Among other scientifically proven actions, echinacea:
- Increases the number and activity of immune system cells, including anti-tumor cells
- Stimulates new tissue growth to aid in wound healing
- Reduces inflammation in arthritis and inflammatory skin conditions
- Induces mild antibiotic action against bacteria, viruses, fungi, and other germs
- Inhibits the enzyme hyaluronidase and helps prevent bacterial access to healthy cells
- Slows the spread of infection to surrounding tissues and helps to flush toxins from infected areas
In Germany, extensive research over the past few decades has uncovered a host of echinacea's infection-fighting properties, including the ability to power up the immune system, treat colds and flu, and prevent infection.
Researchers discovered this after bathing cells in echinacea extract and then exposing them to two potent viruses: those that cause influenza and herpes. Unlike the untreated cells, only a small proportion of echinacea-treated cells became infected.
A study in Germany in 1978 found that in the presence of echinacea, viruses and bacteria had a greatly diminished capacity for causing infections. That means the herb either prevents the virus from reproducing or actively competes with the virus for receptor sites on cells to which the pathogen is naturally attracted, thus preventing microbial invaders from gaining entrance to the cells.
Several research groups have tried to make sense of the echinacea studies using a process called metanalysis. This is a mathematical method that treats all the data of different studies as if the information were part of one large study.
All the groups note that the results of the research are inconsistent, but they do say that various preparations of echinacea have been shown to reduce the risk of catching a cold, to shorten the time people stay sick once infected, and to produce milder symptoms when people do get sick.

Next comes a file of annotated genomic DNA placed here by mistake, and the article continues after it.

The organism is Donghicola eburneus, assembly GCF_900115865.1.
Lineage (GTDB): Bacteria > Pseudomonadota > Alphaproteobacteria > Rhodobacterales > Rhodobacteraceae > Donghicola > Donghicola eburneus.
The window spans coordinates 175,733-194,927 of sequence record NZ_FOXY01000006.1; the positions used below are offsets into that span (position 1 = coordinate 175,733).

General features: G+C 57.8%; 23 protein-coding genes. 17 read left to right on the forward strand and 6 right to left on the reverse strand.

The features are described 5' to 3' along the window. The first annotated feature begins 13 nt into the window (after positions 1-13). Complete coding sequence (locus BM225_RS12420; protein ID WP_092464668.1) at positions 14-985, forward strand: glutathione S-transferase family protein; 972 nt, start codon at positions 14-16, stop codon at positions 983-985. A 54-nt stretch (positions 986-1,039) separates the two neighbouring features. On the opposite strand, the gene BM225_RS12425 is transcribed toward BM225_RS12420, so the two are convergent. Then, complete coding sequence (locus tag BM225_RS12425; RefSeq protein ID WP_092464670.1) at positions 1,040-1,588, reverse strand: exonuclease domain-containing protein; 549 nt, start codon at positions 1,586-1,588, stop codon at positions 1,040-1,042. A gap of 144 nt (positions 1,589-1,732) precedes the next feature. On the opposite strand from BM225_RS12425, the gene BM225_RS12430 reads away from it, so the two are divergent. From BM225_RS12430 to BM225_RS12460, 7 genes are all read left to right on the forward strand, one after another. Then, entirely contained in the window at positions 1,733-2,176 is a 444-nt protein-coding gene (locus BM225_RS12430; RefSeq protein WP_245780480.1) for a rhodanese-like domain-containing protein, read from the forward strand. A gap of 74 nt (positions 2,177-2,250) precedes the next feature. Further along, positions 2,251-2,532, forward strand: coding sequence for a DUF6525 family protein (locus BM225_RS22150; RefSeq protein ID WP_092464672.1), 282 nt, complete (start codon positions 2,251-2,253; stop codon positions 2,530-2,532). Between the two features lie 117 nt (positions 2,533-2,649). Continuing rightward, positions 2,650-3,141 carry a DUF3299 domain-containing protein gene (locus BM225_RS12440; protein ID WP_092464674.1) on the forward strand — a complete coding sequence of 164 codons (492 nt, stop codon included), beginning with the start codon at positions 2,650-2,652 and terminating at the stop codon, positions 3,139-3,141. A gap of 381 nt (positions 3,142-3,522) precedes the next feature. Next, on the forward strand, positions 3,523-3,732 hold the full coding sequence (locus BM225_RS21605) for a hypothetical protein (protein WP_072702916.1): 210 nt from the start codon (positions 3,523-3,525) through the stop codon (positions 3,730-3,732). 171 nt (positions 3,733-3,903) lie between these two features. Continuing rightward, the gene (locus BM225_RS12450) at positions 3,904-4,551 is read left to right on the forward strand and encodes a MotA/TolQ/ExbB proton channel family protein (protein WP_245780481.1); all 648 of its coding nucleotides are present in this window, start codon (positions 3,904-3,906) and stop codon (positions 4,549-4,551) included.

For example, one metanalysis conducted by Swiss researchers found that of the three studies that involved people taking standardized extracts of the flowering tops of Echinacea purpurea, the risk of developing a natural cold was about one-half that of people given a placebo (dummy pill). A group of German researchers concluded that extracts of Echinacea purpurea flowering tops are also generally more useful than placebo to reduce duration and severity of symptoms if started soon after a cold beings.
You may have heard about several large studies published in the past few years that came to negative conclusions about the efficacy of echinacea. However, almost all of these studies had serious flaws, which calls into question their validity.
For example, a large study (437 adults participated) of three tinctures of Echinacea angustifolia root was published in the New England Journal of Medicine in 2005. This study found that none of the extracts studied was effective for preventing or treating experimentally induced colds. However, the doses used (1.5 milliliters, or a quarter-teaspoon, three times per day) were dramatically lower than what almost any clinician would ever recommend using.
A similar problem of underdosing (3.75 to 5 milliliters, or three-quarters to one teaspoon, twice per day) was the flaw in a large study of Echinacea purpurea flower juice that found no effects in treating symptoms of natural colds in 407 children (this study was published in the Journal of the American Medical Association in 2004). Still, in this same group of children, taking these low doses did show a moderate ability to prevent them from catching colds.
To learn about how to use echinacea to treat a cold, continue to the next page.